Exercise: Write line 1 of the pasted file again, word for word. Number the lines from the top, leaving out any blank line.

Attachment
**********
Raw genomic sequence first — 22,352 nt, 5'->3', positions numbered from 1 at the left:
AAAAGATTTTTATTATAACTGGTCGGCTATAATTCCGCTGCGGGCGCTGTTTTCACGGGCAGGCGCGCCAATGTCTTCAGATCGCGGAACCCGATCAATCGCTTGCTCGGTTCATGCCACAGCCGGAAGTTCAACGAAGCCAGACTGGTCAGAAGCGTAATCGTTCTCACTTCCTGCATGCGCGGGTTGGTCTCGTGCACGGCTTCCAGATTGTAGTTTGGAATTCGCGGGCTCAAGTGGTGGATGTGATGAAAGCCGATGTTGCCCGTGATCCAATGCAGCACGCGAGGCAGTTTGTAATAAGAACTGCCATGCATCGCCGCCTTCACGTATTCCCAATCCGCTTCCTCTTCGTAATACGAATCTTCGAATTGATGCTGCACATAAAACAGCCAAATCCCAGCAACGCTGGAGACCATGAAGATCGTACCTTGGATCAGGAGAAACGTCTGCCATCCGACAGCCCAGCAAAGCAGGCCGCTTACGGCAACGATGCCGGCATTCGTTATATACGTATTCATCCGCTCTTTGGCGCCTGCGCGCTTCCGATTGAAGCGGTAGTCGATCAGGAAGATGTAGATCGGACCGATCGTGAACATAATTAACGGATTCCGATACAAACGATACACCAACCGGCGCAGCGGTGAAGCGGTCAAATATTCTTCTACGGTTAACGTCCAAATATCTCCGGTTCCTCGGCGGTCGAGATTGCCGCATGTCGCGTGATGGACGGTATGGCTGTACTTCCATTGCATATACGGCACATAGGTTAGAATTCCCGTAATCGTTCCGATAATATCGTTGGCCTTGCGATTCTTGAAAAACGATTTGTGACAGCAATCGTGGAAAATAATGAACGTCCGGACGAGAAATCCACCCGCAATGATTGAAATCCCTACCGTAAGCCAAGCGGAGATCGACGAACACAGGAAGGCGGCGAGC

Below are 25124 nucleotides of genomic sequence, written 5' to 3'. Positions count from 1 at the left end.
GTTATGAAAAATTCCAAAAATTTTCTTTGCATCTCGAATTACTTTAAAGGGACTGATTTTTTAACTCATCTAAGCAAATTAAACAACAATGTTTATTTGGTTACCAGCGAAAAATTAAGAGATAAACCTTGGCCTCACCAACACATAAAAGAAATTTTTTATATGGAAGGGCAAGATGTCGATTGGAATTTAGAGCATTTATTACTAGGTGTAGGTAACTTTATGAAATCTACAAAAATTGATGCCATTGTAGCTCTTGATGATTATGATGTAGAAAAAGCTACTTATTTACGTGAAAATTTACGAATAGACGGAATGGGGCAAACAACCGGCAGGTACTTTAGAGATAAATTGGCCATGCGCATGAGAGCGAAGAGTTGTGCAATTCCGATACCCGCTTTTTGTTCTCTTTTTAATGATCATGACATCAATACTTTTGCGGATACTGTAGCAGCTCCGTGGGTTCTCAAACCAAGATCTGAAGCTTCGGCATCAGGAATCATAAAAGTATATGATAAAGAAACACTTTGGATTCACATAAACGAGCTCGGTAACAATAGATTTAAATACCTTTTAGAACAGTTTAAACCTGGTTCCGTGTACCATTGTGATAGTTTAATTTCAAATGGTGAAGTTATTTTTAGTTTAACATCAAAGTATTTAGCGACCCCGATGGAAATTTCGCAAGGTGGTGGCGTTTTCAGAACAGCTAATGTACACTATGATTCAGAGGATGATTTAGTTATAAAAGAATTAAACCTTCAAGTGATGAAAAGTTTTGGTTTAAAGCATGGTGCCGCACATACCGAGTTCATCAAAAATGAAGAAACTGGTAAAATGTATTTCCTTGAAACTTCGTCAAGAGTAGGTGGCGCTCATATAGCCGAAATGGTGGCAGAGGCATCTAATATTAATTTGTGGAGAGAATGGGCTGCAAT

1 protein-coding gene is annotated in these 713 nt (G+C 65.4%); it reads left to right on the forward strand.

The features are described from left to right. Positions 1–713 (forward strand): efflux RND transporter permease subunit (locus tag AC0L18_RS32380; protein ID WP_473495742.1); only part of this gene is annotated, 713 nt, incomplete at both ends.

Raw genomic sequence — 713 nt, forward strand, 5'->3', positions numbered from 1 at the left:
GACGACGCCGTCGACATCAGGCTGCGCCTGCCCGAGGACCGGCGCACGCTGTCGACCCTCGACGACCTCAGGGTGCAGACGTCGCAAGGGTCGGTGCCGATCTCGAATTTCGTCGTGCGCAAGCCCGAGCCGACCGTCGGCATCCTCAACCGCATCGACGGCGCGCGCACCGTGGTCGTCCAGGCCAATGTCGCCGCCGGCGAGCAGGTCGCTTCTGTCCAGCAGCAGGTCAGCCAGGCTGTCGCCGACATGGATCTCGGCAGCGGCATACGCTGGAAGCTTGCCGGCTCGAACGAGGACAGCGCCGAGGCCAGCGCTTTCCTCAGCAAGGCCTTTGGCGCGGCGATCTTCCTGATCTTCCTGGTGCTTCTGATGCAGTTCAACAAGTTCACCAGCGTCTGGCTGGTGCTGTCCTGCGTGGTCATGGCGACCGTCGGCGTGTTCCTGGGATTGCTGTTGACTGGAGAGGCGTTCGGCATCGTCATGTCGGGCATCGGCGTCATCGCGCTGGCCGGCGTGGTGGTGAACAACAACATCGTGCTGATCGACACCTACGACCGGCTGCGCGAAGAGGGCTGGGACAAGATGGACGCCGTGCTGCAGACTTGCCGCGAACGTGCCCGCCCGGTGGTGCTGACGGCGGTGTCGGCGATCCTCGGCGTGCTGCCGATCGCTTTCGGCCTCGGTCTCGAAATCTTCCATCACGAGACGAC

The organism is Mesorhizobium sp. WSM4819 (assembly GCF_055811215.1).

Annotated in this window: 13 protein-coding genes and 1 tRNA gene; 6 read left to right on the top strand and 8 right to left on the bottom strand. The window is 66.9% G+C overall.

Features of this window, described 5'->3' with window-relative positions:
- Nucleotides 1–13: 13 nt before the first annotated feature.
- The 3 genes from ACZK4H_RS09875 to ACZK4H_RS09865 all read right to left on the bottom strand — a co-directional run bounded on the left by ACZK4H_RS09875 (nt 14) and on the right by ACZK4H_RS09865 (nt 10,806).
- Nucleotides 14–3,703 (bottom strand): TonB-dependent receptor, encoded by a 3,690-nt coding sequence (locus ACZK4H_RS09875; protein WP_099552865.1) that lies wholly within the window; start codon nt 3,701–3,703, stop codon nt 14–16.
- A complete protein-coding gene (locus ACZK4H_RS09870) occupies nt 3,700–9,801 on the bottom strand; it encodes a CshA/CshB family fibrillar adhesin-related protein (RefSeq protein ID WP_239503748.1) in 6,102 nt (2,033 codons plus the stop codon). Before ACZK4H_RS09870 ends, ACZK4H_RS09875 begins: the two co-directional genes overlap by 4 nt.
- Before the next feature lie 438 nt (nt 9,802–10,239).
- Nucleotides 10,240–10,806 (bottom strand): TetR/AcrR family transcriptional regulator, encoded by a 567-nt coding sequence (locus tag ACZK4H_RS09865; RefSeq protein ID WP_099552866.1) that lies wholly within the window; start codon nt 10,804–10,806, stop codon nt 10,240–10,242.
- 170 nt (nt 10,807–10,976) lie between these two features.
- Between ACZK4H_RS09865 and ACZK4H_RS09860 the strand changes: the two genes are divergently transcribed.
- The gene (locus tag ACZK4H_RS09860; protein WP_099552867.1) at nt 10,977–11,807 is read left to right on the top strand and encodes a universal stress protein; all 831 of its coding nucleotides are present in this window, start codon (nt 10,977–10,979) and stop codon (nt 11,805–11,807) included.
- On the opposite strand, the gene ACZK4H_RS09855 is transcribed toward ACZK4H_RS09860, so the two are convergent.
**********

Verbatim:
Raw genomic sequence first — 22,352 nt, 5'->3', positions numbered from 1 at the left: